How your billing procedures can improve cash flow

Strong and sustainable cash flow is essential for any successful business regardless of size.  Poor cash flow management continues to be one of the most common reasons for business failure, regardless of how productive the business is.  Strong billing procedures can be a major contributing factor to maintaining financial stability and in this blog, I will look at changes you could make to your firm’s systems and behaviours to help improve its cash flow and keep control of its finances.


Prompt billing

Bill your client as soon as a matter is completed or agree an interim bill with your client if a matter is expected to continue for a longer period of time. Having a weak / infrequent billing procedure will


  • give the impression that you are in no rush for payment, and leave money in your clients pockets which could be in your bank account.


  • prevent a client to office transfer for monies already collected being made.


It could also result in more bill disputes as the client’s perception of the value of the work carried out may diminish over time.


How do you bill?

Changing how you bill your clients could have a positive impact on your cash flow. The following options are available for you to implement:


  • Time-served Fees – Where matters are billed on a time-served basis, you may wish to discuss this with your clients and agree to bill more frequently.


  • Fixed Fees – Where a fixed fee has been agreed with a client you could arrange a payment plan which breaks the fee into smaller monthly payments to be made as the matter progresses.


  • This should also reduce the risk of the client querying the bill on completion.


  • Payments on Account – Ask for payments on account before you start any work. This could help with payments of disbursements until the matter is completed and a final bill is raised.


  • Bills to Trusts requiring authorisations in advance from Trustees – consider sending a draft bill detailing your charges before issuing the actual fee note. This gives the Trustees time to review the draft before the ‘bill’ becomes due for payment or, where you are holding monies on client accounts but have not transferred the funds to office, the 14 day period runs out.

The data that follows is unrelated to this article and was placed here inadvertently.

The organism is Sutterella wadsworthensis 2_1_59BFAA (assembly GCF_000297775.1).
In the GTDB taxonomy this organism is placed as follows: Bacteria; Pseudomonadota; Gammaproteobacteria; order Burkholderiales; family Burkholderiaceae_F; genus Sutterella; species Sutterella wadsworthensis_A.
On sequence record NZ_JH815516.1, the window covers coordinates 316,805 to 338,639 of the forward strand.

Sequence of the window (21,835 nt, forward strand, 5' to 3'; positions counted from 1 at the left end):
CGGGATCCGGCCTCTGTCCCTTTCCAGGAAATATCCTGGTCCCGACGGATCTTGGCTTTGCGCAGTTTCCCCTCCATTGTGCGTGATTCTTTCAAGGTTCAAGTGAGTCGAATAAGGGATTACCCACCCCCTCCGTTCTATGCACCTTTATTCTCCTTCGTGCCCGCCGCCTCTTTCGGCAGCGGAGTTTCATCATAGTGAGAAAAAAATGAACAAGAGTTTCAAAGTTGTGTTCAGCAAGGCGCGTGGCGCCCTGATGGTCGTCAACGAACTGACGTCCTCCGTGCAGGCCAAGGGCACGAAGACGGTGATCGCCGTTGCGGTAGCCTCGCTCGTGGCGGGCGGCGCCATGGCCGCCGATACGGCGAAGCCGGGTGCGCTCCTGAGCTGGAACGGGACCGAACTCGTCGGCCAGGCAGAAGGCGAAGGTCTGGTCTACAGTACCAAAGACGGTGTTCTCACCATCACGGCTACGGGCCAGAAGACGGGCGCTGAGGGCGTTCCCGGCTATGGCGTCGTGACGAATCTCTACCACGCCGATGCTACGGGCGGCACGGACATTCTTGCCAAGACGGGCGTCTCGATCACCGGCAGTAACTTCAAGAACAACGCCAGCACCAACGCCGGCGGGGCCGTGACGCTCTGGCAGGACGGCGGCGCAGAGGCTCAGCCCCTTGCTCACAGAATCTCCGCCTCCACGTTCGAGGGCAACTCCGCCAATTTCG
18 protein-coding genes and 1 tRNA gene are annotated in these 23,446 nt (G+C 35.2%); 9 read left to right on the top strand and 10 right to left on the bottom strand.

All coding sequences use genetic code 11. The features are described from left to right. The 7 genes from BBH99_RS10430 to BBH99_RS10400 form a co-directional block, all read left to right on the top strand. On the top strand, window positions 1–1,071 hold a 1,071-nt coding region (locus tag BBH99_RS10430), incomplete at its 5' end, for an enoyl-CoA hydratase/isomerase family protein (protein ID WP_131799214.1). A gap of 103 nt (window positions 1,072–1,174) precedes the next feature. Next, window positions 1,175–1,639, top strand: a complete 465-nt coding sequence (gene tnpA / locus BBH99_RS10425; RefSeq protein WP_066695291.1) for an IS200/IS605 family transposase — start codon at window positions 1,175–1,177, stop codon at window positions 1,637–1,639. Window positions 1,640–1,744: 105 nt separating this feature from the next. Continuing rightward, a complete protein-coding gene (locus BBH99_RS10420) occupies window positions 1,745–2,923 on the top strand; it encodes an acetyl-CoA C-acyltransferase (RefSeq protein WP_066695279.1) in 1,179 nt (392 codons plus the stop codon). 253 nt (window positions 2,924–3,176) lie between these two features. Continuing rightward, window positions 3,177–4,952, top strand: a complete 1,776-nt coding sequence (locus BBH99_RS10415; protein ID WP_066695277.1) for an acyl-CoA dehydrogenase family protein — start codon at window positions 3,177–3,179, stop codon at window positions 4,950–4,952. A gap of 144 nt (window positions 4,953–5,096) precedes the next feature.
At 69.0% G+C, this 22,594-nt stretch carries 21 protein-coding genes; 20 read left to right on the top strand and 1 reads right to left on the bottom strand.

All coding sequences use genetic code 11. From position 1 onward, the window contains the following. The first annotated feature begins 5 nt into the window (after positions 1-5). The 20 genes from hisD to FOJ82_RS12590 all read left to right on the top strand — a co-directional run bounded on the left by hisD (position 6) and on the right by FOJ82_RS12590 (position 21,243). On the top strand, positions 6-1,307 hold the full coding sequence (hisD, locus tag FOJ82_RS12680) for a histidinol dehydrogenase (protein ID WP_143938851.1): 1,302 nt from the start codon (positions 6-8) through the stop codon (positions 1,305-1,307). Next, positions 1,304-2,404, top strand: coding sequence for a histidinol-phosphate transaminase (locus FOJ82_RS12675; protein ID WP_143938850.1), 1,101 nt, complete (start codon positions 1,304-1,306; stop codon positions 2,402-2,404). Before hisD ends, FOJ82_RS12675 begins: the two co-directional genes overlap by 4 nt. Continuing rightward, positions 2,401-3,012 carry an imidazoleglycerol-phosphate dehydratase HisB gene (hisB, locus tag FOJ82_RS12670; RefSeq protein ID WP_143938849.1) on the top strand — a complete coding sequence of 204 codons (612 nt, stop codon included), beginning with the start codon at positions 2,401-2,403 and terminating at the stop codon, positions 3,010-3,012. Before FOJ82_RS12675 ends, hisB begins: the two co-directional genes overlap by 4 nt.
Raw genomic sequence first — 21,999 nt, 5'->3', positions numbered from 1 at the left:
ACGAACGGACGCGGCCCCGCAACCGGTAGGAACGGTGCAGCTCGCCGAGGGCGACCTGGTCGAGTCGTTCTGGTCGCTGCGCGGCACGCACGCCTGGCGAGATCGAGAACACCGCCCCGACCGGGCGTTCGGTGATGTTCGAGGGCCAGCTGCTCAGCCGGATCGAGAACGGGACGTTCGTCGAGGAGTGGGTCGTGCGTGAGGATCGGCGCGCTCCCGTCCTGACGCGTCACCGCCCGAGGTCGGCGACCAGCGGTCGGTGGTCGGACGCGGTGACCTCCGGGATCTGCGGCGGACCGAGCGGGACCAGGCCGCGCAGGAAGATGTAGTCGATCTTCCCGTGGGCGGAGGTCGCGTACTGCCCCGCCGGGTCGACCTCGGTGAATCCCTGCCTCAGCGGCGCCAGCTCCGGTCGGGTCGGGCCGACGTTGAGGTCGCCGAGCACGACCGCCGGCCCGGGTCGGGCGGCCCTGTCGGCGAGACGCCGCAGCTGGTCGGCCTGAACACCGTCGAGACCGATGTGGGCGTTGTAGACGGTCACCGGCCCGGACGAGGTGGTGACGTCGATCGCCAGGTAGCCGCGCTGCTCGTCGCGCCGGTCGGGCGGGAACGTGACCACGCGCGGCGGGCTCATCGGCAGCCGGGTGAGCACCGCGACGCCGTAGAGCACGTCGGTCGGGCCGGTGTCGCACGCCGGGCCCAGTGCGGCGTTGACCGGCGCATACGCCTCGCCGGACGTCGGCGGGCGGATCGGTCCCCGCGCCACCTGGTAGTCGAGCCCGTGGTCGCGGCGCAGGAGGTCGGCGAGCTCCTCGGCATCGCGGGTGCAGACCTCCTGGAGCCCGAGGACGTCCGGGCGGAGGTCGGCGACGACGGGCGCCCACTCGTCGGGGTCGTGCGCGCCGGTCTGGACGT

• E-Billing – Consider sending bills via email. This will reduce the time it takes for the bill to reach the client and may speed up payment times.


Client care and fees

It is important that your billing procedure is agreed with your client at the outset of the matter, and included in your client care letter. This should help prevent fee disputes once final bills have been delivered and also achieve the outcomes outlined within the SRA Handbook.


Review your payment terms

Your bills should clearly state the payment due dates and you should send regular statements once fees have been issued distinguishing between amounts that are due and overdue.


Managing the credit extended to your clients is a critical part of cash flow management.  Tools such as putting an account on hold for a period of time or putting a payment plan in place should be considered for those clients who have a history of slow payment and requesting payments in advance from clients with a history of not paying their bills is essential. Chasing clients for outstanding bills costs your firm time and money and can be highly unprofitable.


If you are the COFA for your firm you may wish to consider including ‘billing’ in your staff handbook to ensure all employees and managers comply with your firm’s policy. This is important in your monitoring of financial stability and compliance with SRA regulations.


By taking the above into consideration and implementing tighter procedures, your firm will be able to plan for a more financially stable approach to billing and ensure that it does not hinder the firm’s cash flow.


Karen Hain is Partner for the Professional Practices team at Moore and Smalley. For more information contact Karen on 01772 821021.